NEW DELHI: What is the difference between having a rasmalai standing at the counter of your favourite sweet shop, and ordering it at a table a few steps away? Well, apart from comfort, it’s the GST rate.
If you have the sweet at the counter and walk out after paying the bill, many mithaiwalas will charge 5% GST. But if you decide to enjoy it after asking a waiter to get it, the shop may ask you to pay 18%, if it’s air-conditioned. It is the same for dhokla, the favourite Gujarati snack.
If you order at the counter you pay at a rate of 12% GST, but if you prefer to sit down to enjoy the snack you pay a higher rate of 18%.
There are others who are interpreting it differently. For instance, a leading sweet shop in central Delhi, which does not have seating facility but has tables where you can enjoy a snack or a sweet, is charging 5%.
“The higher levy is applicable if you have a large seating area, which we do not have,” explained the owner, who did not wish to be identified.
But the differential tax rate is something that most consumers are unaware of, resulting in many of them getting a surprise when they are presented the bill.
Tax experts say subtle interpretations of GST need to be effectively communicated to consumers.
The significant difference in GST rates for the same product may prompt a large number of consumers to have their favourite sweet or snack at the counter or outside the shop, rather than enjoy it at leisure sitting at a table.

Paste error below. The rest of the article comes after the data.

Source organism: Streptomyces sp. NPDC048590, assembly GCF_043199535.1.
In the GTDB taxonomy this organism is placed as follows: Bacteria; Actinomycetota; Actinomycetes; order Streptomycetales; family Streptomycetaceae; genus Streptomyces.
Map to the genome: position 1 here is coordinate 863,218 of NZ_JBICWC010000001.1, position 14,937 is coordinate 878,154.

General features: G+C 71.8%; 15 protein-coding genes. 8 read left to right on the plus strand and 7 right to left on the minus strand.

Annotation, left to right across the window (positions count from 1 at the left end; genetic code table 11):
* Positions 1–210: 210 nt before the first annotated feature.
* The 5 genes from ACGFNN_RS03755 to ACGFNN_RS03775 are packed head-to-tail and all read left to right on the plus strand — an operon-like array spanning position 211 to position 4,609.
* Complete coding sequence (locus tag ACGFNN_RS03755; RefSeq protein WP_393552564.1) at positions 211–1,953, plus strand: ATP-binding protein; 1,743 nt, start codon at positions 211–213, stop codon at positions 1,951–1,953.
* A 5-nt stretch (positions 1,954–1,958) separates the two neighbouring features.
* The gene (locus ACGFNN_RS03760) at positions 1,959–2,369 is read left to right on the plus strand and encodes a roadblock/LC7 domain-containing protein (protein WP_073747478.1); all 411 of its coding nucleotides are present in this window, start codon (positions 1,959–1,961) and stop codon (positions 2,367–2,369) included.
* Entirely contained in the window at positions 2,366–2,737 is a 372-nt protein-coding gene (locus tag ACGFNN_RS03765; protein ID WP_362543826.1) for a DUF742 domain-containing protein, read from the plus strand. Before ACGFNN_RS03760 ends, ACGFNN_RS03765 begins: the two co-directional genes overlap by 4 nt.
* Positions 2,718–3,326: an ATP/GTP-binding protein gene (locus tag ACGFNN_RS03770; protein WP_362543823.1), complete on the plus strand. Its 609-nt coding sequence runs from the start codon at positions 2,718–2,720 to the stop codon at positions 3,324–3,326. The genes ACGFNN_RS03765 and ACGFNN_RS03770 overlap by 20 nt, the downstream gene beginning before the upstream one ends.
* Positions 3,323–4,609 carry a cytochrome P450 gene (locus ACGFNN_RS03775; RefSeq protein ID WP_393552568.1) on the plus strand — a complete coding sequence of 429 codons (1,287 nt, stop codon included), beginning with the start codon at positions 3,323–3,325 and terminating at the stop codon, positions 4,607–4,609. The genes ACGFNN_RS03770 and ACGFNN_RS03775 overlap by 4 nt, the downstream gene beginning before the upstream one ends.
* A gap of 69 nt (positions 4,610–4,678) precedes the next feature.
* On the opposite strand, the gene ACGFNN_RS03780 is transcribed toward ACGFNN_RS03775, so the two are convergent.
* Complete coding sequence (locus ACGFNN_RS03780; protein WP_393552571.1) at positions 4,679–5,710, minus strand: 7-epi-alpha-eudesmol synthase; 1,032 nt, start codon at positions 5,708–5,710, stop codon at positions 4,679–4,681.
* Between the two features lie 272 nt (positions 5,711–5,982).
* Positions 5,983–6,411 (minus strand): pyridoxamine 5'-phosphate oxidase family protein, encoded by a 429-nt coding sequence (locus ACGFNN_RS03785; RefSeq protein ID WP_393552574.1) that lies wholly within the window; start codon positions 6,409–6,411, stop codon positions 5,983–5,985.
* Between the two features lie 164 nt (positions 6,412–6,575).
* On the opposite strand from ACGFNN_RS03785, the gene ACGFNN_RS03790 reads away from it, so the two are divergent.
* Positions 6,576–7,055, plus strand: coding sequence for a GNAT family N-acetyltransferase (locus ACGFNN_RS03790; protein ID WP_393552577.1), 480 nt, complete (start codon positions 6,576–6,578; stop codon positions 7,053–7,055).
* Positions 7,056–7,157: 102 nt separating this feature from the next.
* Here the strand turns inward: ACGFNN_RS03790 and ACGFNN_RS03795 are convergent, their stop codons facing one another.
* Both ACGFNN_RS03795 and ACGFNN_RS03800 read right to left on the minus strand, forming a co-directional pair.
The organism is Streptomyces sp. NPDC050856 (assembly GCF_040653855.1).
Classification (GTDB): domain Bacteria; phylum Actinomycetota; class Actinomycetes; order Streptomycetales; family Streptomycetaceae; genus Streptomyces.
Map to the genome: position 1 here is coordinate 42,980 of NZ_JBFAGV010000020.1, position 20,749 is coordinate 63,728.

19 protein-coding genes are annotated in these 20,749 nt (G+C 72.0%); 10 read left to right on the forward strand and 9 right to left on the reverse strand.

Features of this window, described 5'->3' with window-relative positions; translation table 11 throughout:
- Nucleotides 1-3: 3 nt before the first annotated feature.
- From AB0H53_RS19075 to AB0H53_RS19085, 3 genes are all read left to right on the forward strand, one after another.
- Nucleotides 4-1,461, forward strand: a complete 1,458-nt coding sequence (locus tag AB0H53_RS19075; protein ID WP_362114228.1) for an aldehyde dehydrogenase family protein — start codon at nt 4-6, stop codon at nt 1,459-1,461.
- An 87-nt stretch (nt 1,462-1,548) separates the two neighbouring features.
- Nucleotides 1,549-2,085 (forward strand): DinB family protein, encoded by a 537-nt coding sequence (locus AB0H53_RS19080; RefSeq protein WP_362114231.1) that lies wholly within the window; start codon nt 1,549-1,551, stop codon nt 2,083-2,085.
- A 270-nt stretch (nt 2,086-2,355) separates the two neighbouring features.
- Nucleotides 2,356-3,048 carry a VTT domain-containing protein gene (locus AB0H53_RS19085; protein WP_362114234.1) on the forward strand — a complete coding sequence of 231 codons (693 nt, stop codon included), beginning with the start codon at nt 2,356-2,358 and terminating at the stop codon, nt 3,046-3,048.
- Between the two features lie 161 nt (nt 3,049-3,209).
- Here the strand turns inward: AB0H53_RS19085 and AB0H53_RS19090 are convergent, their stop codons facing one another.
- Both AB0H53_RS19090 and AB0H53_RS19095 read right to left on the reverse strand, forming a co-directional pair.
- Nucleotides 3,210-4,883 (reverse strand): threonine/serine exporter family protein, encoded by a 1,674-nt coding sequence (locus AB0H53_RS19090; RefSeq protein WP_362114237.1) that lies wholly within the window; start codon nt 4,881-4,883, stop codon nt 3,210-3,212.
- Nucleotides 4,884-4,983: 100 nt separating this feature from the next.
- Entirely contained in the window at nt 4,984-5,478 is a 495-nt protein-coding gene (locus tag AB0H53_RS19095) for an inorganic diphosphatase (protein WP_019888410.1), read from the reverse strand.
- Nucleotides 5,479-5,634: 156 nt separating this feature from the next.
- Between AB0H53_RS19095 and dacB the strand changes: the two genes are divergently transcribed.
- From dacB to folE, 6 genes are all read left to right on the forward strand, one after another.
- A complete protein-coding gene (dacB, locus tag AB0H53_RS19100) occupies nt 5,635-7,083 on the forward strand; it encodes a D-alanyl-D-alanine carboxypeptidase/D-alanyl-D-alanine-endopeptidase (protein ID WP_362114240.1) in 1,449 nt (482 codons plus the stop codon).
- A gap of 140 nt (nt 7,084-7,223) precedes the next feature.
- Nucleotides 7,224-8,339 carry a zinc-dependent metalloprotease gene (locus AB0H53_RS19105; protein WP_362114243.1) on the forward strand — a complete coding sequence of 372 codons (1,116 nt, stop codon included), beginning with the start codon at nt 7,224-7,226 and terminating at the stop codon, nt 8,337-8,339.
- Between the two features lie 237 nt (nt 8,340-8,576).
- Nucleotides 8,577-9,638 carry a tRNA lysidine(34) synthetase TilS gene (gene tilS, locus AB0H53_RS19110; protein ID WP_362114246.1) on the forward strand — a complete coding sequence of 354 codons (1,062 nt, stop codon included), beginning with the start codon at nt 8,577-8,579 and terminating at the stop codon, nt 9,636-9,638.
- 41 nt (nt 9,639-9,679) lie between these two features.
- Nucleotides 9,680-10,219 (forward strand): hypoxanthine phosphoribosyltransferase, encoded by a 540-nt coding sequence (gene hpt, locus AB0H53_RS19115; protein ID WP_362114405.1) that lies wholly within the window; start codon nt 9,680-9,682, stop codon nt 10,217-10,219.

The levy in many fast-food chains is the same, irrespective of whether you have it there or order a takeaway.
Tax lawyer R S Sharma said that even in case of tea, you may have to pay 18% tax if consumed in a restaurant but if you decide to have it outside, you can get away by paying 12%, which is the levy for beverages containing milk.
“Supply by way of service of food or any other article or drink by a restaurant or eating joint or mess or canteen with air conditioning is subject to 18% GST.
However, supply of food or other article or drink by restaurants or eating joints without AC or central heating is subject to 12% under the food and beverage services category,” he said.
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